Never trust a man named Avocado | Photo: Jennifer, CC BY 2.0
David Avocado Wolfe is, well, I don’t know what he is. But essentially nothing that comes out of his mouth bears any resemblance to the truth. So occasionally when I’m feeling lazy on a Monday I’ll just go for the low-hanging fruit of (a) picking a topic and (b) seeing a few things Mr. Wolfe has to say about that topic. Today: Gravity.
Exhibit A: On why bats and possums don’t get arthritis.
“Arthritis has to do with gravity, which is a toxin, and as soon as you get upside down to take gravity a toxin and you turn it into a medicine. That’s yoga.” (@3:40ish)
Exhibit B: On why salt is more important than gravity.
“The reason why the oceans are salty, that’s what’s needed to hold the water onto the Earth. If that didn’t happen, the water would levitate right off the Earth, that’d be the end of it. The salt holds it on, in the same way it holds it into our body.”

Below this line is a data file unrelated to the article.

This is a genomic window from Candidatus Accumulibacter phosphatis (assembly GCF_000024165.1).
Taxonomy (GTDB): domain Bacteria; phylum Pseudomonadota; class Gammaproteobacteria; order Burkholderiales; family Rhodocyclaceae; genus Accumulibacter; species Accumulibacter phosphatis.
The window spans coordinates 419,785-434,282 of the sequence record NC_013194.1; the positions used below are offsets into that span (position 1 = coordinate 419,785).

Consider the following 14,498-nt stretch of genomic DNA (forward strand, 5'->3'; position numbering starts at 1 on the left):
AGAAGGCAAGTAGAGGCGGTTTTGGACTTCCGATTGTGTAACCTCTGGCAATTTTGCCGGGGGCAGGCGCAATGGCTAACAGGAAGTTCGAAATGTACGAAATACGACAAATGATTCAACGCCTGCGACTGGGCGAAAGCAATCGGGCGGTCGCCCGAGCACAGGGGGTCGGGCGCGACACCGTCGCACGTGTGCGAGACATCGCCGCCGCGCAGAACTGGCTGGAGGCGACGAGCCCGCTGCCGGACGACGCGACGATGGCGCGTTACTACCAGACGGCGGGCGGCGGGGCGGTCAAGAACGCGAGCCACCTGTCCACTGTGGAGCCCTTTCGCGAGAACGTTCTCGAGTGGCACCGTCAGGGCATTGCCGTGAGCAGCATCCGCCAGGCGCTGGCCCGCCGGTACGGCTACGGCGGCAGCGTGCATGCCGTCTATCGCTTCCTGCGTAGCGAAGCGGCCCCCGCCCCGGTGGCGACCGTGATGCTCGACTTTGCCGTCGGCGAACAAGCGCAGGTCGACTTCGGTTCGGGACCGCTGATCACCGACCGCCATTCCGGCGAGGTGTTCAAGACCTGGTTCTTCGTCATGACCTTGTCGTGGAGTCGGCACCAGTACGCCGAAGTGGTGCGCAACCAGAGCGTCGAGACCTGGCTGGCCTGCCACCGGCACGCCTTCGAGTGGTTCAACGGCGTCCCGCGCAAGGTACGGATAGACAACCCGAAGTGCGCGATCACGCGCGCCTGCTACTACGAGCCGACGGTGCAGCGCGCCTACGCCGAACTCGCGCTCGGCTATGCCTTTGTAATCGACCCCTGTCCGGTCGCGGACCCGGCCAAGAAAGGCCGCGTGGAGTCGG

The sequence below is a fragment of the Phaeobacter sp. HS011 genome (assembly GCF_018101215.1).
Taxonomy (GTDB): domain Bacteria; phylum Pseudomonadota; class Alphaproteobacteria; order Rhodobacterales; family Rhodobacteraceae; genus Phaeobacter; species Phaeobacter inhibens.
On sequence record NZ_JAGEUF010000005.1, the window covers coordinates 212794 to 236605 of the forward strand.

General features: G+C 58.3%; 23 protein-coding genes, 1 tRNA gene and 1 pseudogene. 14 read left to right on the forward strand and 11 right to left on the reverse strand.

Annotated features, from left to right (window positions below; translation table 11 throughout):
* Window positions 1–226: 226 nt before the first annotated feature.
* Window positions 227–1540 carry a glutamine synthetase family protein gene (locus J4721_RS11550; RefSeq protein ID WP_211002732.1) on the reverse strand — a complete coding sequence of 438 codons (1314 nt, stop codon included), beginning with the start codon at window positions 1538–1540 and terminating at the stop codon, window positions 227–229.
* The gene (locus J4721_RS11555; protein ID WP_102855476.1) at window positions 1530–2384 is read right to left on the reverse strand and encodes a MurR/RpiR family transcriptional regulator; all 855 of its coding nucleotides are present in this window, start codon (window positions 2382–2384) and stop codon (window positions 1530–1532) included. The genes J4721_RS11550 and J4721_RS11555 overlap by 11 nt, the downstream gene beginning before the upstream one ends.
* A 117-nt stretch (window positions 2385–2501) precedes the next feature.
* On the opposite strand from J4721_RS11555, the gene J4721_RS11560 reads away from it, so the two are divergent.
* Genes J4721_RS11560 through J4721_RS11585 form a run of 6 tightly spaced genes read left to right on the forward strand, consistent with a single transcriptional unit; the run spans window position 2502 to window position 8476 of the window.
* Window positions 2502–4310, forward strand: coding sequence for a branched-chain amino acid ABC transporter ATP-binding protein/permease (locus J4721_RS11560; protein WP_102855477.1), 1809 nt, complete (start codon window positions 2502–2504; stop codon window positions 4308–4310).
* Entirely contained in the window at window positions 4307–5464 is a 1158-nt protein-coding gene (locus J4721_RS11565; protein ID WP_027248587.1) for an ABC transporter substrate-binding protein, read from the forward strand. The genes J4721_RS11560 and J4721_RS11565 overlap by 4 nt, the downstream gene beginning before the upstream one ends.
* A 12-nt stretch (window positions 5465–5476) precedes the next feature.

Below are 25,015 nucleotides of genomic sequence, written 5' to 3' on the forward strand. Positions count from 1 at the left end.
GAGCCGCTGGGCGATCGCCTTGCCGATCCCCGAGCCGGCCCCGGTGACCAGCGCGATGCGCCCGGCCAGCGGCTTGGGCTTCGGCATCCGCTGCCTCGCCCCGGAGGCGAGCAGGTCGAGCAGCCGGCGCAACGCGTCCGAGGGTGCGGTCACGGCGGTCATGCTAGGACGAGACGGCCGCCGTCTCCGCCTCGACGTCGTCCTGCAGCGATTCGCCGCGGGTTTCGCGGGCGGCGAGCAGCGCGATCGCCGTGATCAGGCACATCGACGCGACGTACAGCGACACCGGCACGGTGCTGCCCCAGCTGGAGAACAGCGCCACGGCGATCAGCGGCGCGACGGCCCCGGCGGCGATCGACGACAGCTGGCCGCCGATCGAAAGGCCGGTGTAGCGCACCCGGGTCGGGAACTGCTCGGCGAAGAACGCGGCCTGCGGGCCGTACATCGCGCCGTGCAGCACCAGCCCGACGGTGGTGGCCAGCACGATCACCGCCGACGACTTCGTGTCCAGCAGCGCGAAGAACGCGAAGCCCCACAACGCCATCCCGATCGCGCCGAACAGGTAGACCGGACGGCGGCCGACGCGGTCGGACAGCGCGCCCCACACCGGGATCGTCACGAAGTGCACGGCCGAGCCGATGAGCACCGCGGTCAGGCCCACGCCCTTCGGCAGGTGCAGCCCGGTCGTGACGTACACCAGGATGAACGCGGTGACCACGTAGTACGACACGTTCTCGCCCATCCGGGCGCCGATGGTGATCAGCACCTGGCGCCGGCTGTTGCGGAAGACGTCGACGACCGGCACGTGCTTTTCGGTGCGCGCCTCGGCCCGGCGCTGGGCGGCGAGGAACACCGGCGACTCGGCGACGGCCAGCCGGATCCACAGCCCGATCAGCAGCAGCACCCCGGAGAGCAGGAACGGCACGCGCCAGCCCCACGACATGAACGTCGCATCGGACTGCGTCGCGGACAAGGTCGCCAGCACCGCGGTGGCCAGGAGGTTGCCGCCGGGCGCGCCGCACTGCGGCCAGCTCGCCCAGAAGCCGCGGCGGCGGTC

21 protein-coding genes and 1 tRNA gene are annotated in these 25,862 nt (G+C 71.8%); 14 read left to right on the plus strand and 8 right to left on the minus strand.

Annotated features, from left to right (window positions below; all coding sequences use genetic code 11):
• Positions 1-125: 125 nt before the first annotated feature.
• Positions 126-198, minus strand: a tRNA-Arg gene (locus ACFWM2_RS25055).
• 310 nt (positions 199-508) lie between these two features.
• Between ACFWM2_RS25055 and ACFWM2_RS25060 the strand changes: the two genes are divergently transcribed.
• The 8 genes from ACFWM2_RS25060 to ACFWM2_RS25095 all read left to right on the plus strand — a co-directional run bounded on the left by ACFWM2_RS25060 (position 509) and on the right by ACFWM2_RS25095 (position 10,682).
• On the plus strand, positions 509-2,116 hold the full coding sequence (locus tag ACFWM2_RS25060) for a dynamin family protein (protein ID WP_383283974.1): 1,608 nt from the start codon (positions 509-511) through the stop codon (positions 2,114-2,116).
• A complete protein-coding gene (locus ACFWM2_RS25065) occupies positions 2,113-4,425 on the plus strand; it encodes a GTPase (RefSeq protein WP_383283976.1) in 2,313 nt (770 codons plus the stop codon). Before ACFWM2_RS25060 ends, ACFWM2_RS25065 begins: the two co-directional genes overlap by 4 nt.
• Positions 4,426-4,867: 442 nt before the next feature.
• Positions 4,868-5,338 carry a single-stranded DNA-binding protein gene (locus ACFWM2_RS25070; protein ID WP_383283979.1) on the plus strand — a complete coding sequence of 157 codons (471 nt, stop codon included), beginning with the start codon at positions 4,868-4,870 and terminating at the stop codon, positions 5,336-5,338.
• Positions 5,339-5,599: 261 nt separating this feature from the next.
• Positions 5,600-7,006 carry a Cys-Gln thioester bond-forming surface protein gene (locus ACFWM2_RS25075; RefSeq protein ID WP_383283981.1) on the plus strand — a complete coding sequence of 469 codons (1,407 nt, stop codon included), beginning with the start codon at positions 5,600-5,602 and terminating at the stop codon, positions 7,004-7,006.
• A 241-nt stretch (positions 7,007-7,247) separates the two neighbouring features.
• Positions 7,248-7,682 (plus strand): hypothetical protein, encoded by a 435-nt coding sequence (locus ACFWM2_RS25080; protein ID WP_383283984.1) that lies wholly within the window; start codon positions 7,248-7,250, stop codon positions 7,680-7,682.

People pay to see lectures given by this man, and not because he’s a walking, talking, drinking game.
Happy Monday, everyone.
Thanks for reading! I only get paid in my own (and your) enthusiasm, so please like This Week In Tomorrow on Facebook, follow me on Twitter @TWITomorrow, and tell your friends about the site!
If you like our posts and want to support our site, please share it with others, on Facebook, Twitter, Reddit — anywhere you think people might want to read what we’ve written. Thanks so much for reading, and have a great week.
Richard Ford Burley is a human, writer, and doctoral candidate at Boston College, as well as an editor at Ledger, the first academic journal devoted to Bitcoin and other cryptocurrencies. In his spare time he writes about science, skepticism, feminism, and futurism here at This Week In Tomorrow.